An Atlas of Tools

It was to be expected that such an eclectic mix of people who make things uses an eclectic mix of tools. If this chapter about tools in my Atlas of Makers shows one thing, it is that people all have different needs.

Not very shocking, right?

An Atlas of Places

People have different preferences when it comes to the place where they want to work. This chapter of the Atlas of Makers was very much about the physical place, and not so much about the people in the place, the people they work with.

People are interesting as well

An Atlas of Heads

I made an assumption when I portrayed the first maker for my Atlas. I assumed that only the eyes and the ears deserved a separate chapter. I thought that the rest of the head — the brain, the nose, the mouth, the face, the hair — could be combined in one single chapter. I am not sure if this was a good idea. Sure, I guess most people would not use their hair that much in making, but now I don’t know because I didn’t ask.

What about their chin?

An Atlas of Hands

As I expected when I started this Atlas of Makers: people who make things really value their hands. Not very surprising.
Hands are so obvious for people who make things, many of the people I portayed hardly even mentioned them.

What about people who broke their arms?

An Atlas of Feet

I asked everybody I portrayed for my Atlas of Makers about their feet. Unsurprisingly feet do not matter that much for most people. At least not for their making process. I am pretty sure everybody I spoke to is happy they have them. But still, there are some uses that are worth mentioning.

Like what?

An Atlas of Eyes

Eyes are important to most makers. One big miss is that I didn’t get the chance to portray somebody who is blind. They would have been a very interesting addition to this chapter. But even without blind people some conclusions can be drawn.

Like what?

An Atlas of Extensions

I asked everybody I portrayed for my Atlas of Makers to tell me about the tools they use, and then I asked them to pick their primary tool, their extension so to speak. I thought most people would name their computer. Quite a few people did, but fewer than I expected. For various reasons as well. I also assumed more people would name their phone. It turns out people don’t use it that much for making. Pen and paper is another favourite.

Any conclusions?

An atlas of ears

One chapter in my Atlas of people who make things is all about ears. I assumed this wouldn’t be a very interesting chapter. There were quite a few surprises though. Ears are used in many ways. And they are not used in many ways as well.

Sounds, or reads, interesting

An Atlas of makers

I created an atlas of people who make things. This was an assignment for my masters study. Well, the assignment was to make an atlas. I chose to make one about makers. The idea was that if I understand how and why people make things, that I better understand how to talk to them. What tone of voice I need to use when I want to educate them. To be honest, this atlas didn’t really teach me about tone of voice, so in that way I failed. It did turn out to be a wonderful little website though.

How’s that?

A visit to London

I finally visited London. I have been to many cities around London — Brighton, Birmingham, Cambridge, Oxford — but this was the first time I actually visited the city itself. We went there on a semi-organised trip with my fellow students (and teachers) from the Master Design course in Rotterdam. The idea was that you should organise your own schedule and, if possible, invite others to join the activities you organised. I visited three different agencies in three completely different offices. One owned a complete building overlooking the Thames. Another had a few rooms in an enormous palace. The first office we visited reminded us of an apartment in Amsterdam. Not too big, not very small, with 50 people working in it.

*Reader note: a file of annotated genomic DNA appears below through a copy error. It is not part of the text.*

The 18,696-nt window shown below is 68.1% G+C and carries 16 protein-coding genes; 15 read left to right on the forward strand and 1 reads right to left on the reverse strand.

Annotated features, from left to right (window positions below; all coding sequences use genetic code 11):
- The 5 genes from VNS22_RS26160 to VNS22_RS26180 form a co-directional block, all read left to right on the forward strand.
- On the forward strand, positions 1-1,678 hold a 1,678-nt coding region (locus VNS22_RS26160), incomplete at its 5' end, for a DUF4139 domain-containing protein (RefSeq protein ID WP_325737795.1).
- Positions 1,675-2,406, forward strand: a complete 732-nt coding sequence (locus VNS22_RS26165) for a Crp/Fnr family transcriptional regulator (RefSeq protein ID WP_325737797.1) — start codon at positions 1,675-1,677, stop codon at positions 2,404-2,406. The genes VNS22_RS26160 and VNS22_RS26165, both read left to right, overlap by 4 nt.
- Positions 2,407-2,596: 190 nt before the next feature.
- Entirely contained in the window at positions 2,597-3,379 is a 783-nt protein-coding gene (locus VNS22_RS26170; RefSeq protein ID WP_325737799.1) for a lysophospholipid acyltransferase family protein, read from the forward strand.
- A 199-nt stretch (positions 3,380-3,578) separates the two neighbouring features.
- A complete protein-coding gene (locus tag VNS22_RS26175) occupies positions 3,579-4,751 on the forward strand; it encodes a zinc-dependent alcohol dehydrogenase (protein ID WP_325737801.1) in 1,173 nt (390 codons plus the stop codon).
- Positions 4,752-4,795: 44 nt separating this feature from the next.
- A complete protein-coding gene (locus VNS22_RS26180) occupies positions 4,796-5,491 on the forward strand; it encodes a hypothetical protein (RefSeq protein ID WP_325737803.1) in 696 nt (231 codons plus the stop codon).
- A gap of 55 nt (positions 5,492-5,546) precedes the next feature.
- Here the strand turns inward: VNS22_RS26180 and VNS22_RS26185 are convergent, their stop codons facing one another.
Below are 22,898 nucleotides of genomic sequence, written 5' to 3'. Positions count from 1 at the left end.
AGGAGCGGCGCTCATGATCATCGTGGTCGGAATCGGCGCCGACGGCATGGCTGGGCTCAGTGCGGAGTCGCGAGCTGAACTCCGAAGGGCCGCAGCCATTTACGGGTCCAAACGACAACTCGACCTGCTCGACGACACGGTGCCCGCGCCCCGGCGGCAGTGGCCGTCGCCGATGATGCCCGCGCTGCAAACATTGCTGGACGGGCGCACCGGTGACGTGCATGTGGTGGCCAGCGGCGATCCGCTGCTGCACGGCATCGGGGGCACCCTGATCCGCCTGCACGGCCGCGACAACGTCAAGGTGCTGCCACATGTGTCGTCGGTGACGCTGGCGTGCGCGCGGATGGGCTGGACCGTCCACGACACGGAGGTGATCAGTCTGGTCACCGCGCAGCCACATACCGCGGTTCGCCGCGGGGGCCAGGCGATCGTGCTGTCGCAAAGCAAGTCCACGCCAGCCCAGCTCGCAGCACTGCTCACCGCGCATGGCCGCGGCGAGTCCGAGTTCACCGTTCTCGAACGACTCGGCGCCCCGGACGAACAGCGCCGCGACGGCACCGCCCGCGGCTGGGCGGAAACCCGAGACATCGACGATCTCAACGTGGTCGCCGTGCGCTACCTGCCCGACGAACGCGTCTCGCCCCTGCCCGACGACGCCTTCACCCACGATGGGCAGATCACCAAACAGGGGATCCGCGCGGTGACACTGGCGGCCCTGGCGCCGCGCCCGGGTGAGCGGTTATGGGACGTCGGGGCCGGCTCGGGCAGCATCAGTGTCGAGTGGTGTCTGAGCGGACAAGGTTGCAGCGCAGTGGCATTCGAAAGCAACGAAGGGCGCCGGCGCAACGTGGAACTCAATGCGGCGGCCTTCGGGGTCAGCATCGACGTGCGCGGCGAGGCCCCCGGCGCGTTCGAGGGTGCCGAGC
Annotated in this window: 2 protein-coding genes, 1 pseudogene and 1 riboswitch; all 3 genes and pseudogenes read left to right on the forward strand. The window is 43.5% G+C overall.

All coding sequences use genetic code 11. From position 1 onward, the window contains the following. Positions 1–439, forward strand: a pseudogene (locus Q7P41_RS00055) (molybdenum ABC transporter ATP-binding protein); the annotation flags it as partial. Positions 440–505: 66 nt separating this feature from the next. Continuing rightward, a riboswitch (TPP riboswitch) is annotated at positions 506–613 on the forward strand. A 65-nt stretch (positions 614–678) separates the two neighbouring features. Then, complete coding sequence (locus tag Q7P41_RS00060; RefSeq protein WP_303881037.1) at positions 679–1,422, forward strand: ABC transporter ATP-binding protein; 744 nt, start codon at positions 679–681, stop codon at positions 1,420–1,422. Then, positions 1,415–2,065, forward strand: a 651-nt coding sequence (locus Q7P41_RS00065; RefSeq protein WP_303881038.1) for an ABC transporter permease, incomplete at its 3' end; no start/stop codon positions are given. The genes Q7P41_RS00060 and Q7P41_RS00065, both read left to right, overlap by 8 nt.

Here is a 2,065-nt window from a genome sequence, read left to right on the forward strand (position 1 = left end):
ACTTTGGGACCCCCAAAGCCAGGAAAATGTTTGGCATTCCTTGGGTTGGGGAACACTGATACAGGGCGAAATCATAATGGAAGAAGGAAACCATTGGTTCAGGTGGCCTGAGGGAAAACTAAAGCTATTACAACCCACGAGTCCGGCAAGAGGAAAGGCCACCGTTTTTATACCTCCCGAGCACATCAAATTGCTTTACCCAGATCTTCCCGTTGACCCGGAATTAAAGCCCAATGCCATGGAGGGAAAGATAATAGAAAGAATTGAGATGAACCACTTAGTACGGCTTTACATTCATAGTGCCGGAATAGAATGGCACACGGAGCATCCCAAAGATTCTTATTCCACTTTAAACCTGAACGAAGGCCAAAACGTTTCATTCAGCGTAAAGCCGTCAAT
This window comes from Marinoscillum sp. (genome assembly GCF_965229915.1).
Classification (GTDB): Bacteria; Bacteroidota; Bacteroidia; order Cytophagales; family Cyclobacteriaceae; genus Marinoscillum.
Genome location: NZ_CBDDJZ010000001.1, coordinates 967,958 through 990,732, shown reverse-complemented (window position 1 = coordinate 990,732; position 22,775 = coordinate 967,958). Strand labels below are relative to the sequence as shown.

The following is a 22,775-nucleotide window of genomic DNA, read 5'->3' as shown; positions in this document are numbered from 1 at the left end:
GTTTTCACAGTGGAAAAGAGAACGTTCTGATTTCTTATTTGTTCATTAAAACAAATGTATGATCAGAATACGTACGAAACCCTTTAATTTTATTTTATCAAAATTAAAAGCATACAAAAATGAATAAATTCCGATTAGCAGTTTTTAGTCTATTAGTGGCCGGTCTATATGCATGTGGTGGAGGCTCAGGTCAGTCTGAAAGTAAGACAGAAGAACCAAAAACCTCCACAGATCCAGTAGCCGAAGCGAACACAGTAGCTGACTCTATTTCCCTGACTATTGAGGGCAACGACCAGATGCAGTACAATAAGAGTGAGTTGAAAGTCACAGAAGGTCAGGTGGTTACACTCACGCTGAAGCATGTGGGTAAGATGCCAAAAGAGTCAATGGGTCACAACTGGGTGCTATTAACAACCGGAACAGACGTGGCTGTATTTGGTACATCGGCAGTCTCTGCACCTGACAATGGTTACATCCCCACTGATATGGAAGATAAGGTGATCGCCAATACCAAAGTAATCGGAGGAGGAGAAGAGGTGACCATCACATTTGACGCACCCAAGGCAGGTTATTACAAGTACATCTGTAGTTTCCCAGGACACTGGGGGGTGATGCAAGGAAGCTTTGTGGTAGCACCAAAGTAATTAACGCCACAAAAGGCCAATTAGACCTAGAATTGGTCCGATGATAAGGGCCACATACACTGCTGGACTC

Sounds cozy

Conversations about valued objects

Today we did an exercise with so called conversation pieces. Together with my fellow student Barend Onneweer we did an assignment about valuing valued objects. And this assignment was in itself a conversation piece created by Irma Földényi. Again, it was much fun to do, very insightful, and I need to learn how to use this for my own research.

Yes, indeed

The story of a very early picture in Uganda

I visited this wonderful workshop in which Andrea Stultiens told us about a project she’s been working on. In this project she asked artists in Uganda to make their own representation of this photo. This resulted in some incredible works of art. Some of those works were easy to misplace with our western background — for instance, I saw influences of Picasso, where there really were none — and others were a bit harder to understand without context. But luckily for us we had Andrea who gave us this context.

There’s more

Trail: The need to use things

There are things we need to use. We really have to. Things like tax return forms which are mandatory. Or things like webshops. Not mandatory, but often necessary. I wouldn’t know where to buy Sugru if I couldn’t order it online, for instance. For more and more things we depend on the web. Good usability and accessibility is important, especially in these cases. But this is not always the case. In this document I’m trying to figure out the different aspects of why people need to use things. It has a similar structure as the one I wrote about why people want to create stuff, which is from a maker’s perspective. Here I’ll look at things from a user’s view.

Users are important

The toggle between designers and users

Sometimes very simple design decisions have unforeseen complex consequences. For instance, it could make sense to design an on/of switch, in order to toggle certain settings on a website. Designing such a control visually can be done within a minute.

Then what’s the problem?